[¶11] When the district court analyzed the parties' health and physical condition, the court found that "[n]either party appears to have lingering mental health or physical problems which affect their abilities to function day to day or to continue gainful employment after divorce." Lois Pearson argues the district court erred because it ignored Lois Pearson's fragile mental health and because it failed to consider how her mental health would impact her ability to go back to school. Lois Pearson did not present any evidence indicating her mental health would inhibit her ability to work or to further her education. Rather, Lois Pearson testified she wanted to go back to school. Lois Pearson stated she had been seeing a psychiatrist monthly and was diagnosed with depression, anxiety, panic attacks and stubbornness. Robert Pearson also testified he had been seeing a psychiatrist weekly. The district court acknowledged that both parties were seeking assistance in dealing with the divorce when it analyzed the parties' health and physical condition. The evidence supports the district court's finding that neither party's mental health or physical condition would inhibit them from functioning day to day or continuing gainful employment and, therefore, is not clearly erroneous.
[¶12] Lois Pearson argues the district court's finding that "[t]he gap in the parties' respective earning capacities will never be, in this trial court's opinion, much closer," required the court to award her permanent spousal support. In analyzing the earning ability of the parties, the district court found that there is a "wide chasm between the current earning capacities of the parties." The court found that in 2007 the parties received interest payments from the Home of Economy note in the amount of $9,654. The court stated that Robert Pearson's gross salary for 2007 was $62,750, but that "[e]ffective March 2008, [Robert Pearson's] annual salary was increased to $82,000.00." The court found Lois Pearson's gross salary for 2007 from Home of Economy was $28,250, but stated this number would change because Lois Pearson would likely not be employed by Home of Economy after the divorce. Based upon Lois Pearson's vocational evaluation, the district court determined Lois Pearson's post-divorce annual earning capacity would be reduced to approximately $20,800. The district court concluded its findings regarding the parties' earnings by stating:
"It is readily apparent that the Plaintiff has provided most of the monetary support throughout the parties' marriage. Fortunately for him, it also appears that he will be able to continue to have secure and well-paying employment post-divorce. Unfortunately for the Defendant, her current earning capacity is roughly one-fourth that of the Plaintiff, and she will need financial assistance while she seeks financial independence through additional vocational training and/or education. The Defendant is not presently capable of being self- supporting with the income she is presently capable of earning through employment and with the income-producing portion of her property distribution as directed below. Simply put, and although a specific finding in this regard is no longer required, she is a `disadvantaged spouse' following divorce as the North Dakota Supreme Court has defined the term in the past."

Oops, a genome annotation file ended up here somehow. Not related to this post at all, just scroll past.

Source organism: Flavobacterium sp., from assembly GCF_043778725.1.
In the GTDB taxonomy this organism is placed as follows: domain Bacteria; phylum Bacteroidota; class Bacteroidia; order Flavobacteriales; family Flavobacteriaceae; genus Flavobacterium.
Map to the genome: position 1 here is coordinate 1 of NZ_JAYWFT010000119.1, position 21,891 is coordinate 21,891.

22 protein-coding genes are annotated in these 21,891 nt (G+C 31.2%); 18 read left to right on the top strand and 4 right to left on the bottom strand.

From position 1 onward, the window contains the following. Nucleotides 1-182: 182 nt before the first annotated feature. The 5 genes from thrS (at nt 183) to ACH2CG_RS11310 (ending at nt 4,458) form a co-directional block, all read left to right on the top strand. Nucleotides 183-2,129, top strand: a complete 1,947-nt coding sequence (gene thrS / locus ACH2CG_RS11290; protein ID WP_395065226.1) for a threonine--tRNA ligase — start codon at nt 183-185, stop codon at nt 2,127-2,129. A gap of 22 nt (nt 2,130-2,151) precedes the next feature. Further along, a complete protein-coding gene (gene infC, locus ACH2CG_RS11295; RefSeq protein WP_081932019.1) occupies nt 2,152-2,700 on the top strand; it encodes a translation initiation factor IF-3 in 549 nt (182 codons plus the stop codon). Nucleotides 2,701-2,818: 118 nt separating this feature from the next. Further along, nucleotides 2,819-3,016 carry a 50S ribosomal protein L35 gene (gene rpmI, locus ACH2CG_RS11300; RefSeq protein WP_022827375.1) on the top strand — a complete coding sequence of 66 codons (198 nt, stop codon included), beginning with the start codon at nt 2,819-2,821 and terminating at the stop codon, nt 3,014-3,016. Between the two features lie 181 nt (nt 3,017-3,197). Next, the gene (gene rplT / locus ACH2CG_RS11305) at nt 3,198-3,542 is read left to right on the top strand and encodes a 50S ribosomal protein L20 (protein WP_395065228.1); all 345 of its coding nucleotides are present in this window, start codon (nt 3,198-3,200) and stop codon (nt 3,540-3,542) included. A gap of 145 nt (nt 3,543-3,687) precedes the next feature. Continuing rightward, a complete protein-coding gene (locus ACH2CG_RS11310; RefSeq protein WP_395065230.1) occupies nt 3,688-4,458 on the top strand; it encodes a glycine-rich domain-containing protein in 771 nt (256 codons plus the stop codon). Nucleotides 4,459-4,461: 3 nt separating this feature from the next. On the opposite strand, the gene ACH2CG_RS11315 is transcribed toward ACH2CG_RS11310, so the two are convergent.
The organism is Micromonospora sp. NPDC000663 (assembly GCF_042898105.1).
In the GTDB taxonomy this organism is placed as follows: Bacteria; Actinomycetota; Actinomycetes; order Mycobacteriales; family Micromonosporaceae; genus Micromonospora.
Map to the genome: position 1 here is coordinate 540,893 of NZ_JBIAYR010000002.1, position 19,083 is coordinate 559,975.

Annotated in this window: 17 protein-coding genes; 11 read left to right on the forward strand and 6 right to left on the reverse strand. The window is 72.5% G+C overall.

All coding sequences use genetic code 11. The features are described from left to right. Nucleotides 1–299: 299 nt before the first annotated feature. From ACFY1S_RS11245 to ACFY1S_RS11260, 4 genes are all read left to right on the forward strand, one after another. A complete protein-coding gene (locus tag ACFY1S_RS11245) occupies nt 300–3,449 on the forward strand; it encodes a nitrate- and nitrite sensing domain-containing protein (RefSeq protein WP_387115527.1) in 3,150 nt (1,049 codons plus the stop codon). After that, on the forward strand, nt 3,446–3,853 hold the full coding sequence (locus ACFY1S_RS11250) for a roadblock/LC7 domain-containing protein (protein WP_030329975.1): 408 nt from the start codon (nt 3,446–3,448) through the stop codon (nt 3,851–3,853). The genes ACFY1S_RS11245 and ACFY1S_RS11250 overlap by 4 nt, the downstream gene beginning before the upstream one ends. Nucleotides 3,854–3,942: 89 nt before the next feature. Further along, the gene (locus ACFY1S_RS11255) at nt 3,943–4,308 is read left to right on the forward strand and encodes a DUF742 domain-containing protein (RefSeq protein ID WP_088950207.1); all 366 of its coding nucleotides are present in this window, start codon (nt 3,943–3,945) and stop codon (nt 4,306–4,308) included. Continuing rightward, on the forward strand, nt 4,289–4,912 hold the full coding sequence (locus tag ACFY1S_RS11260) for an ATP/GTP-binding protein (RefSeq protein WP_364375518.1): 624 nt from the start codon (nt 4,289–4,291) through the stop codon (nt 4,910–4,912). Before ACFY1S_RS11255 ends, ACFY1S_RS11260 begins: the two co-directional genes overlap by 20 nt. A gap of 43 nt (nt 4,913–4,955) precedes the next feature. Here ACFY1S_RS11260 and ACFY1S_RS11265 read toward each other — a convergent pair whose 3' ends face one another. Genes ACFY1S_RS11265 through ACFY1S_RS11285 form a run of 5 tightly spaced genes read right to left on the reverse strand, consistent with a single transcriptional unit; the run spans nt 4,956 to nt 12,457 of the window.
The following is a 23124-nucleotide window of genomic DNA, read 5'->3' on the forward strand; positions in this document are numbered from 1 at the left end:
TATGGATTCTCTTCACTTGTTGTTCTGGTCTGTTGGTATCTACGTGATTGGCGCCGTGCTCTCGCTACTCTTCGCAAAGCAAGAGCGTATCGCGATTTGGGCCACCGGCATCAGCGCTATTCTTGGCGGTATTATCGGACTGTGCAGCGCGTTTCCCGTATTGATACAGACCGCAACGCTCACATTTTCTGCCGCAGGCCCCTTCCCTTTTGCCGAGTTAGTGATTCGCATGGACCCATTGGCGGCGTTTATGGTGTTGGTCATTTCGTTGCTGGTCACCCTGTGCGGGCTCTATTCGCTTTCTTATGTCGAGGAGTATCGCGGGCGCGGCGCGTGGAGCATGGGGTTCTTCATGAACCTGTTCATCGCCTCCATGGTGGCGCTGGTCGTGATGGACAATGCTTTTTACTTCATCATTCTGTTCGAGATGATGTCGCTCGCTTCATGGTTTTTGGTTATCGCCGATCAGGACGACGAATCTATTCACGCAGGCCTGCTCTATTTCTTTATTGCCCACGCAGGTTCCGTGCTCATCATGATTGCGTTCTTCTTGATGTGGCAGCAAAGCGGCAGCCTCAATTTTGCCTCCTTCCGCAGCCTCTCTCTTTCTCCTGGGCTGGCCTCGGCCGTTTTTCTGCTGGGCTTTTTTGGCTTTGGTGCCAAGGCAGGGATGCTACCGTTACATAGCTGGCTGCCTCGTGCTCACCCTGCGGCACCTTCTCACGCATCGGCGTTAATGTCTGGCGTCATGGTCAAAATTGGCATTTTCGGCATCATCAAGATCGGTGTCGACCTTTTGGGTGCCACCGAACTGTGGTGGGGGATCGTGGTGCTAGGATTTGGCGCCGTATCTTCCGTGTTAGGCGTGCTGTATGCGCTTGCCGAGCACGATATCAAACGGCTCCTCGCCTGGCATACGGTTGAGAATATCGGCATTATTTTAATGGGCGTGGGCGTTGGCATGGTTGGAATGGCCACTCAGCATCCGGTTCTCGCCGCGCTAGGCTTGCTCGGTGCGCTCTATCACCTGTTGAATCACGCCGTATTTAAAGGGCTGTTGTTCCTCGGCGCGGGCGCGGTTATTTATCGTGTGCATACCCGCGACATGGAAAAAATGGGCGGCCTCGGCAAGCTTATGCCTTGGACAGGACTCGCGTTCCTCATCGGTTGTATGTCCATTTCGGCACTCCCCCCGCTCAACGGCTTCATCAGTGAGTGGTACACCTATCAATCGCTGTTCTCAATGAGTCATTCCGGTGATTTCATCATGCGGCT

[¶13] "We must understand the basis for the district court's decision before we can decide whether the findings of fact are clearly erroneous." Lorenz v. Lorenz, 2007 ND 49, ¶ 9, 729 N.W.2d 692. "The district court must adequately explain the basis for its decision, but `we will not reverse a district court's decision when valid reasons are fairly discernable, either by deduction or by inference.'" Id. (quotations omitted). Our law allows for an award of both rehabilitative spousal support and permanent spousal support. Rustand v. Rustand, 379 N.W.2d 806, 807 (N.D. 1986). Here, we understand the basis for the district court's findings and conclusion for awarding rehabilitative spousal support. But the district court also stated it would "retain jurisdiction over the spousal support issue post-judgment for further review as may be requested as the obligation set forth above approaches termination." This statement suggests the district court has not foreclosed the possibility of awarding additional rehabilitative spousal support or permanent spousal support after the initial twenty-four-month period expires. However, the district court's retention of jurisdiction without an award of permanent spousal support seemingly contradicts its findings that the gap between the parties' earning capacities will never be much closer than it was at the time of trial. Moreover, if the district court intended to not award permanent spousal support, we have not been provided with sufficient information to understand the basis for that decision. The basis for the decision regarding permanent spousal support must be articulated so that we can perform our review function in a meaningful manner. Lorenz, at ¶ 9.
[¶14] Lois Pearson argues the district court was required to award her permanent spousal support because at trial, Robert Pearson agreed she would need long-term support. However, that argument does not accurately depict the testimony. On cross-examination, Robert Pearson was ...